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David Herrmann
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Dedicated BMBF funding programme for open-source developers. Awesome!
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systemd.conf is dead! long live All Systems Go!

This year there won't be a systemd.conf conference. Instead, we are introducing a new conference: "All Systems Go!", its successor. We hope to grow both the range of topics and the audience a bit. While systemd will play a big role at the conference, the focus is much broader: this conference shall be about all kinds of low-level user-space Linux technologies, reflecting the development of the Linux platform!

We have put up the web site a few days ago, please have a look!

Dates: 21./22. October.
Location: Berlin, Germany

(The CFP will be published shortly!)
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I switched libratbag to meson (not merged yet) and I ran into one "shortcoming" of meson [1] that eventually I realised wasn't actually a shortcoming: auto-detection of configure-time options.

In libratbag (and libinput), we detected a few libraries at configure time and disabled bits depending on their presence, e.g. documentation (doxygen) and unit tests (check). I didn't like the approach I needed for meson and started thinking about it, for the first time since previously the "auto" approach was just copy/pasted between various autotools projects.

Eventually I came to the conclusion that this auto-detection is bad anyway. We should have a specific standard build and require developers/distros to explicitly disable or enable those that should deviate from this standard set. This makes debugging easier and eliminates a lot of the "did you have $foo installed at configure time?" questions.

I've merged patches for removing auto-detection from libratbag and libinput, so you may have to install extra bits in the future (or pass --disable-foo to configure). Until then, I suggest that at least for smaller projects you ditch the auto-detection approach and instead switch to an explicit style. This may not work for every project and it may not work for every feature. But it certainly feels cleaner for the ones I'm working with.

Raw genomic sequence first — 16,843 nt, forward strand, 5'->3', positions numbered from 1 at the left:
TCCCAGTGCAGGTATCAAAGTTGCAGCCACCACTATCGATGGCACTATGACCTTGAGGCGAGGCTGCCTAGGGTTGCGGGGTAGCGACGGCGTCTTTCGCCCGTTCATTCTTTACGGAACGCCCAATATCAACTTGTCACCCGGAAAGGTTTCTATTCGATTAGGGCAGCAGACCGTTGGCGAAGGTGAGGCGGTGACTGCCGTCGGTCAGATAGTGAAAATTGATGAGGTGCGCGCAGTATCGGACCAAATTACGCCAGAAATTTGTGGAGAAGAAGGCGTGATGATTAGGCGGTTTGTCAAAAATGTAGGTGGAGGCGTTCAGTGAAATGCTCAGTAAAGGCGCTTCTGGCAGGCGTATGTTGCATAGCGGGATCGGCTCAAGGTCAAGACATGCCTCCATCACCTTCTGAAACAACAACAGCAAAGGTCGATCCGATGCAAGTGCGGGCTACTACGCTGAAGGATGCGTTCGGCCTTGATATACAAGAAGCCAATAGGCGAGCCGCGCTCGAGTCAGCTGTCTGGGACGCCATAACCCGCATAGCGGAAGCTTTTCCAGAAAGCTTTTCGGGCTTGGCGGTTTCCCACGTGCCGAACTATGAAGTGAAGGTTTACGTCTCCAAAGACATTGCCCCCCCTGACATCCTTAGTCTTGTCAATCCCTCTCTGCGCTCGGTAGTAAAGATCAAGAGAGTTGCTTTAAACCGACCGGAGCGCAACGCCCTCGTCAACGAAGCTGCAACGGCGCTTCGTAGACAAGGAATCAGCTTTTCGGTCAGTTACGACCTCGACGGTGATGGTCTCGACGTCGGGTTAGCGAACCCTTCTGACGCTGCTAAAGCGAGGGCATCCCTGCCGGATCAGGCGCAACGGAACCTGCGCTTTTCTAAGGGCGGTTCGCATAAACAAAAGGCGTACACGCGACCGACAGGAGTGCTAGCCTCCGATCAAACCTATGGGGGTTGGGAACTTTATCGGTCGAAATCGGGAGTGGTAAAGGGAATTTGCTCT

[1] it's not really a missing feature, you can use a combo option with yes/no/auto
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This is a very nice tool. Makes plain text files a little less ugly in a web browser, but also provides bookmarks, notes and understands the structuring of the chapters.
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Thanks to +Daniel Stone, +Kristian Høgsberg, +Emmanuele Bassi, and some more (who all mentioned this topic recently) I looked into the Meson Build System.

I'll just say that: It works. Nicely. It is worth a look to anyone still stuck with autotools.

Either you'll be amazed and end up using it, or you will at least learn something about the Ninja Build System and remember how to deal with `meson.build` files when you see them. Win win, right?

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router: a node that forwards IP packets not explicitly addressed to itself.
host: any node that is not a router.

"A router might want to send Router Advertisements without advertising itself [...]. For instance, a router might advertise prefixes [...] while not wishing to forward packets."

"A host MUST NOT send Router Advertisement messages at any time."

Thanks you, rfc4861, for this... clear definition.
I miss hacking on DRM.
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assert(NULL + argc - 1 == NULL);
assert((char *)NULL + argc - 1 == NULL);

(assume 'argc' to be 1)

Both GCC and LLVM compile this without complaints. The GCC binary runs fine, the LLVM one fails on the second assertion.

I presume this is because the C standard defines arithmetic on NULL pointers to be undefined behavior... Great!

sigh
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